The %notin% operator

July 8, 2018
By

(This article was first published on woodpeckR, and kindly contributed to R-bloggers)

Problem

I keep forgetting how to select all elements of an object except a few, by name. I get the ! operator confused with the - operator and I find both of them less than intuitive to use. How can I negate the %in% operator?

Context

I have a data frame called electrofishing that contains observations from a fish sampling survey. One column, stratum, gives the aquatic habitat type of the sampling site. I’d like to exclude observations sampled in the “Tailwater Zone” or “Impounded-Offshore” areas.

My instinct would be to do this:

electrofishing <- electrofishing[electrofishing$stratum !%in% c("Tailwater Zone", "Impounded-Offshore"),]

But that doesn’t work. You can’t negate the %in% operator directly. Instead, you have to wrap the %in% statement in parentheses and negate the entire statement, returning the opposite of the original boolean vector.

I’m not saying this doesn’t make sense, but I can never remember it. My English-speaking brain would much rather say “rows whose stratum is not included in c(“Tailwater Zone”, “Impounded-Offshore”)” than “not rows whose stratum is included in c(“Tailwater Zone”, “Impounded-Offshore”)”.

Solution

Luckily, it’s pretty easy to negate %in% and create a %notin% operator. I credit this answer to user catastrophic-failure on this stackoverflow question.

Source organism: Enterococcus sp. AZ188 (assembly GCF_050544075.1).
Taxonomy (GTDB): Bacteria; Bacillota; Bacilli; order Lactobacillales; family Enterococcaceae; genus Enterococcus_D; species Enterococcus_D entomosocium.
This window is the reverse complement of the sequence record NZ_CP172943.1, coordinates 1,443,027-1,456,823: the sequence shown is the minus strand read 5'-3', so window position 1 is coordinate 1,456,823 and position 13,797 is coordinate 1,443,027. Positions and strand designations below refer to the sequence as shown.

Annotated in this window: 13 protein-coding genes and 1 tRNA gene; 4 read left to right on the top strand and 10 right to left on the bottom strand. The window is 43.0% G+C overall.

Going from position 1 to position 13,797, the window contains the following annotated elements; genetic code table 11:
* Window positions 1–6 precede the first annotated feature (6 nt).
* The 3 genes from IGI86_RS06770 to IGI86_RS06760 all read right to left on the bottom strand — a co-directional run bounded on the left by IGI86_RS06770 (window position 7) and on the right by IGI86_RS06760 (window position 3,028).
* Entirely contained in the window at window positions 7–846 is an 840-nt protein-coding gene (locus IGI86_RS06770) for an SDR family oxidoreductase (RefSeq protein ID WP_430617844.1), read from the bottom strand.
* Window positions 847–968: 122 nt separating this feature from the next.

`%notin%` <- Negate(`%in%`)

I didn’t even know that the Negate function was a thing. The more you know.

Outcome

I know there are lots of ways to negate selections in R. dplyr has select() and filter() functions that are easier to use with -c(). Or I could just learn to throw a ! in front of my %in% statements. But %notin% seems a little more intuitive.

Now it’s straightforward to select these rows from my data frame.

electrofishing <- electrofishing[electrofishing$stratum %notin% c("Tailwater Zone", "Impounded-Offshore"),]

Resources

https://stackoverflow.com/questions/38351820/negation-of-in-in-r

This one does a good job of explaining why !%in% doesn’t work:
http://r.789695.n4.nabble.com/in-operator-NOT-IN-td3506655.html

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